(Adapted from chapter 3, pg. 11-13, of The Holistic Guide for a Healthy Dog, 1st Edition by Wendy Volhard)
There are six key building blocks for a proper nutritional foundation, let’s discuss fats.
Does my dog need fat in his diet? The short answer is yes!
Here are some reasons why:
- Fat provides necessary energy as well as aid in supple skin and coat formation.
- It is needed for other nutrients to be properly absorbed.
- Fat transports fat-soluble vitamins A, D, E, and K.
- It aids in the digestion of vitamin D, which is needed to utilize calcium in the body.
- It keeps cells strong and supports a healthy nervous system, brain, liver, blood, skin, and hormone function.
- Fat protects vital organs from trauma and helps regulate body temperature.
The word “fat” tends to get negative associations in our society. It is very important to remember that this macronutrient is vital to the wellbeing of both humans and animals. For dogs, fats play a vital role in the proper functioning of cells, body tissues, skin, and coat to name a few! The key is getting the proper amount of fat from the appropriate source! As with many things regarding food and nutrition, not all fats are created equal and balance over time is necessary.
Differences in Fats
Fats are a source of concentrated energy for your dog, also known as calories. Fats typically contain twice the amount of calories as protein and carbohydrates. Fats provide 9 calories per gram, whereas protein and carbohydrates come in at 4 calories per gram. Because of this fact, a dog will eat less of high-fat food, which can lead to nutrient deficiencies. Furthermore, fats are made up of fatty acids, some of which are referred to as essential fatty acids (EFAs) because they cannot be produced by the dog’s body; EFAs must be obtained through the diet in the correct ratios. There are five EFAs that dogs need. Linoleic acid (LA) and arachidonic acid (ARA) are omega-6 fats. Eicosapetaenoic acid (EPA), docosahexaenoic acid (DHA), and alpha linolenic acid (ALA) are omega-3 fats.
There are two main categories of fat. That which comes from an animal source is called saturated fat. And that which typically comes from a plant source is unsaturated fat; it’s important to note, some fish are higher in unsaturated fats. Another way to think of these two can be that saturated fats are typically solid at room temperature, whereas unsaturated fats tend to be liquid at room temperature. Dogs need both types of fats. Animal fats provide the most concentrated form of energy. They are typically identified on dog food bags as poultry fat or beef tallow. Poultry fat, from chicken or turkey, is a good source of essential fatty acids: linoleic acid (LA), alpha-linolenic acid (ALA), and arachidonic acid (AA). Unsaturated fats can be further broken down into two additional categories: Monounsaturated and Polyunsaturated (PUFAs); polyunsaturated fats offer many of the previously mentioned five EFAs for dogs. Plant fats typically come in the form of oils such as wheat germ, sesame seed, hemp, walnut, corn, lecithin, soybean, flaxseed, olive, or safflower oils. Krill and cod liver oils are good sources of PUFAs as well.
When food enters a dog’s stomach, the fat is digested last. When fat enters the small intestine, it is broken down by the bile secreted by the gallbladder. Enzymes released by the small intestine and pancreas then release the fatty acids to be utilized by the body. Whatever is not absorbed by the body will then be removed through waste. Again, too much fat can be dangerous, possibly leading to hyperlipidemia (high cholesterol for dogs), heart disease, mammary tumors in females, and some forms of cancer.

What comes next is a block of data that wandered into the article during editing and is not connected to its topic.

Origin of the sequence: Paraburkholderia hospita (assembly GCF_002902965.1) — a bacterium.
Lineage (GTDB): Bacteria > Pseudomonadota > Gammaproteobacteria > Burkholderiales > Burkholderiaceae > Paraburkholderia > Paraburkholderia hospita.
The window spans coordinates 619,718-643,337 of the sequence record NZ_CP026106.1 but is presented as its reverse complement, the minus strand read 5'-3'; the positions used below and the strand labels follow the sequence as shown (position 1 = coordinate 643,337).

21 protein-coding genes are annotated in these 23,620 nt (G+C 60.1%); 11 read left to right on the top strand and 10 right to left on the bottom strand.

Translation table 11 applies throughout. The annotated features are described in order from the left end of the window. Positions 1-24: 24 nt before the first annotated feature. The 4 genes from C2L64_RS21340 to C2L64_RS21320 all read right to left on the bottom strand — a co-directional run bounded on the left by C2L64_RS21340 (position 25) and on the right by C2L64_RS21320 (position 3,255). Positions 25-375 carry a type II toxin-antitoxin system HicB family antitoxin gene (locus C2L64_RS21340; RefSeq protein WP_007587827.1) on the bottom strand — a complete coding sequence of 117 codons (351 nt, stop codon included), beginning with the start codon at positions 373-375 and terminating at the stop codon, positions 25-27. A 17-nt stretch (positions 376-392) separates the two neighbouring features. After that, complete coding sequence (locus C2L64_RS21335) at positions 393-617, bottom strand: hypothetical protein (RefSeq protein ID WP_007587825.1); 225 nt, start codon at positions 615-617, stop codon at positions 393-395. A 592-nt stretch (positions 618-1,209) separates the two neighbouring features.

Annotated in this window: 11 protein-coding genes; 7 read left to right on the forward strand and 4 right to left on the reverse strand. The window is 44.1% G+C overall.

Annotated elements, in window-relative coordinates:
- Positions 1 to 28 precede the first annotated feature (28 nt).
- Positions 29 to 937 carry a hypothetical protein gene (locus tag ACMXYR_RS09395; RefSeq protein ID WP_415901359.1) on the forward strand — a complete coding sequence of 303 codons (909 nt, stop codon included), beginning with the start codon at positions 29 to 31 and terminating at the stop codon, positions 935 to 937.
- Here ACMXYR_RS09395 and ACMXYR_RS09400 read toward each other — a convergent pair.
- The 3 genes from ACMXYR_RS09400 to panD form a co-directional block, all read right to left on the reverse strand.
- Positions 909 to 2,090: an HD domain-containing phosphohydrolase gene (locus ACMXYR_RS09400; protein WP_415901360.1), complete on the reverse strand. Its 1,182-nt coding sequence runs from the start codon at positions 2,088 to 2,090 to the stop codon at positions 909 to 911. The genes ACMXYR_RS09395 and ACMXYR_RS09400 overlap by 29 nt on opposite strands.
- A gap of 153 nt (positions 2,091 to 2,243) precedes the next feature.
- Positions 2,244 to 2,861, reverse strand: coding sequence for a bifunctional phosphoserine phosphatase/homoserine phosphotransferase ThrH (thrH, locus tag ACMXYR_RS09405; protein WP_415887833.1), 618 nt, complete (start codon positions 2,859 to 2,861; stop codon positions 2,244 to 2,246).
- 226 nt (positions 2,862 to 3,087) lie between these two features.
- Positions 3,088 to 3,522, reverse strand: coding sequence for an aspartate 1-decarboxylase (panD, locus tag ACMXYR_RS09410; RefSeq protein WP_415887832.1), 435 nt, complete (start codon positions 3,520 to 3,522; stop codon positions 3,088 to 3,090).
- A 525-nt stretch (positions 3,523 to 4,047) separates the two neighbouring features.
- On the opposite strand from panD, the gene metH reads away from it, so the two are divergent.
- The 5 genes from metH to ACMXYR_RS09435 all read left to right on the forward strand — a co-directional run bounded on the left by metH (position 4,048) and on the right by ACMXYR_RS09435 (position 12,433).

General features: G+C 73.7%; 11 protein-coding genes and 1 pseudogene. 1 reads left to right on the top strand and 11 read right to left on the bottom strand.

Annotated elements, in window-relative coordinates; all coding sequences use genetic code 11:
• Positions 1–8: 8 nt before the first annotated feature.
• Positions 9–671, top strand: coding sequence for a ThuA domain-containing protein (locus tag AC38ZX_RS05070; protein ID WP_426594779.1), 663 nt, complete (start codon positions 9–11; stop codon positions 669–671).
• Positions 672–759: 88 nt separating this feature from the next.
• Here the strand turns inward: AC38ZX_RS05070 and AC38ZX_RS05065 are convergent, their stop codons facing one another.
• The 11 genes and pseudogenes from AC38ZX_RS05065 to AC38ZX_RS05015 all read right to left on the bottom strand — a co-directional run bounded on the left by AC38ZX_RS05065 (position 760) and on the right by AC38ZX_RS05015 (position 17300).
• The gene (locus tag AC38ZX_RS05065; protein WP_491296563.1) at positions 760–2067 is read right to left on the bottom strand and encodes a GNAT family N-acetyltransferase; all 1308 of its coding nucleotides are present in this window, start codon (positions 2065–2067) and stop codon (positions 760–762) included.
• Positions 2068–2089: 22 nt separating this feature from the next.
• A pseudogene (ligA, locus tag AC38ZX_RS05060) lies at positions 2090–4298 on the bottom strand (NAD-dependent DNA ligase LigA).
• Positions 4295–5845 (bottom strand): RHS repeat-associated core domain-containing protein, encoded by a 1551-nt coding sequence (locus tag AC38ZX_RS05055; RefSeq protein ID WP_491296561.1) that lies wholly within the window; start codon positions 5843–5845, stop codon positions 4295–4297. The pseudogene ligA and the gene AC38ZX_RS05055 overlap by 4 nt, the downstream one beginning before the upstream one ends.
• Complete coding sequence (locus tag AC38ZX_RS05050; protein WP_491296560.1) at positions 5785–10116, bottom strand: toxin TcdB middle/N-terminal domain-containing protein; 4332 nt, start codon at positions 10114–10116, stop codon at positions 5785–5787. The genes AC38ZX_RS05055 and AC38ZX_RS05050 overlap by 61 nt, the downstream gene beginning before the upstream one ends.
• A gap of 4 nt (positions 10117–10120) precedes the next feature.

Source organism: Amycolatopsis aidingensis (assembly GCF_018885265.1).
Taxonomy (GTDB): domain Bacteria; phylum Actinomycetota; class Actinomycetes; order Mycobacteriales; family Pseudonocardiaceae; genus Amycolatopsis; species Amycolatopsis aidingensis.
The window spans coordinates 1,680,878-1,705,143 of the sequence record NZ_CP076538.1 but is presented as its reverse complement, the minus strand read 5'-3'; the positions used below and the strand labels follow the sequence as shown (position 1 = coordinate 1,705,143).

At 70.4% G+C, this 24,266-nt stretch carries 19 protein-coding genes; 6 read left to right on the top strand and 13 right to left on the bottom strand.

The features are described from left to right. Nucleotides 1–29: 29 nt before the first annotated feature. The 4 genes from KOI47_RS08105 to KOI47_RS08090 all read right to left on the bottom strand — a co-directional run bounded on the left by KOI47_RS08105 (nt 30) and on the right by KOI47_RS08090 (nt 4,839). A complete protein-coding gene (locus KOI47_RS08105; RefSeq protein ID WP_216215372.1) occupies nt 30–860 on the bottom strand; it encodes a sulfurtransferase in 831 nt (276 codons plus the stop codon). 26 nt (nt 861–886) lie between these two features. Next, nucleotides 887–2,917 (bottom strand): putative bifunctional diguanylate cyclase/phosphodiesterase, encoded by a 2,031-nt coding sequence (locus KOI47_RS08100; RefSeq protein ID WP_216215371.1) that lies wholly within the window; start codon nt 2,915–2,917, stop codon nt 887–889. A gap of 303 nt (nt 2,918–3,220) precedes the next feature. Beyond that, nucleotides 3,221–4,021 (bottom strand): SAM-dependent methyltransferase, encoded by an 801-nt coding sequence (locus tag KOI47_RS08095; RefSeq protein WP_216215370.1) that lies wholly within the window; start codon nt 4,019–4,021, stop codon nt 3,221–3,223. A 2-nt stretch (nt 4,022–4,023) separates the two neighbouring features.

So how much fat does a dog need? This depends on your dog’s life stage. A young dog that is still very much growing needs fats to stimulate that growth and maintain healthy skin and coat. It’s been shown that puppies that get too little fat can develop skin problems, which could be masked as allergies possibly leading to the use of medications or antibiotics. Adult dogs that tend to lead a more sedentary lifestyle do not need as much fat as that of an adult working dog. Fat can be stored by the body to utilize when needed. Stored fat for a sedentary dog can lead to obesity, whereas a working dog can use that stored fat for energy. Think sled dog working in freezing temperatures versus a house dog that loves his couch. Fats are very much necessary for healthy skin and coat; if your dog suffers from dry skin or coat, you may need to supplement with a healthy fat.
The fat content listed on a typical bag of dog food comes from multiple sources: animal, vegetable oils, and things like cereal grains. Fat content should be between 12-20% of the dry weight of the total diet. If you need to supplement your pup’s diet, you can utilize Volhard’s Krill Oil, a great source of Omega 3 fatty acids or Volhard’s Coconut Oil. You could also utilize cold-pressed safflower oil, a good source of linoleic acid.
Sources of Fat for Your Dog
Saturated Fat (animal source):
- Dairy Products
- Coconut Oil
Polyunsaturated Fat (plant source):
- Krill Oil
- Cod Liver Oil
- Vegetable Oils
- Safflower Oil
- Wheat Germ
- Olive Oil
What have we learned? Fats are needed! Both saturated and polyunsaturated fats are good sources of energy and essential fatty acids, necessary for good skin and coat. But, too much of a good thing is not always better; a high-fat diet can cause complications. Your dog’s life stage and activity level will help determine just how much fat his body needs. It is important to note that all Volhard Dog Nutrition diets are formulated to exceed the nutritional levels established by the NRC and AAFCO Dog Food Nutrient Profiles for All Life Stages, including the growth of large size dogs.
Going forward, we will dive into preservatives and unhealthy sources of fat that are, unfortunately, very common in kibble pet foods. Stay tuned!